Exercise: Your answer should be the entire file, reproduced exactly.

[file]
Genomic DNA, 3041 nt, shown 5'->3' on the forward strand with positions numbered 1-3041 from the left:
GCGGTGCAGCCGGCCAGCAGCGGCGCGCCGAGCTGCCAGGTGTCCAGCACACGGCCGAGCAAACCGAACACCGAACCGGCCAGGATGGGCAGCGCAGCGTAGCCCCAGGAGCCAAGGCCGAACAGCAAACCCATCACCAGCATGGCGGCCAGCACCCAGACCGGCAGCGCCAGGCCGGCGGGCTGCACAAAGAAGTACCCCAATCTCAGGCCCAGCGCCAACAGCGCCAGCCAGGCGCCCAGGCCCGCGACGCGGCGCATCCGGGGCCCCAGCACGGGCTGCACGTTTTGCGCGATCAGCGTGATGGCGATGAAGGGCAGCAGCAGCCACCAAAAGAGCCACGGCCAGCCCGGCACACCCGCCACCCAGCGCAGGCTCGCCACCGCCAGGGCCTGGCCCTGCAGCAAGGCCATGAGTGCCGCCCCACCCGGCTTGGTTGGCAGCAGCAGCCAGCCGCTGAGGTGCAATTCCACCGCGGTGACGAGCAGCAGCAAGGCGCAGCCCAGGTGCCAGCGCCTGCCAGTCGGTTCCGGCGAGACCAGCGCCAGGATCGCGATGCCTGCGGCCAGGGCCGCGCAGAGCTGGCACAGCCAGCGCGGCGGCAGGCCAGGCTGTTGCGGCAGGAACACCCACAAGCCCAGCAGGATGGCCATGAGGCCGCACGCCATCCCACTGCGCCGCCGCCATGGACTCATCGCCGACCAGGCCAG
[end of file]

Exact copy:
Genomic DNA, 3041 nt, shown 5'->3' on the forward strand with positions numbered 1-3041 from the left:
GCGGTGCAGCCGGCCAGCAGCGGCGCGCCGAGCTGCCAGGTGTCCAGCACACGGCCGAGCAAACCGAACACCGAACCGGCCAGGATGGGCAGCGCAGCGTAGCCCCAGGAGCCAAGGCCGAACAGCAAACCCATCACCAGCATGGCGGCCAGCACCCAGACCGGCAGCGCCAGGCCGGCGGGCTGCACAAAGAAGTACCCCAATCTCAGGCCCAGCGCCAACAGCGCCAGCCAGGCGCCCAGGCCCGCGACGCGGCGCATCCGGGGCCCCAGCACGGGCTGCACGTTTTGCGCGATCAGCGTGATGGCGATGAAGGGCAGCAGCAGCCACCAAAAGAGCCACGGCCAGCCCGGCACACCCGCCACCCAGCGCAGGCTCGCCACCGCCAGGGCCTGGCCCTGCAGCAAGGCCATGAGTGCCGCCCCACCCGGCTTGGTTGGCAGCAGCAGCCAGCCGCTGAGGTGCAATTCCACCGCGGTGACGAGCAGCAGCAAGGCGCAGCCCAGGTGCCAGCGCCTGCCAGTCGGTTCCGGCGAGACCAGCGCCAGGATCGCGATGCCTGCGGCCAGGGCCGCGCAGAGCTGGCACAGCCAGCGCGGCGGCAGGCCAGGCTGTTGCGGCAGGAACACCCACAAGCCCAGCAGGATGGCCATGAGGCCGCACGCCATCCCACTGCGCCGCCGCCATGGACTCATCGCCGACCAGGCCAG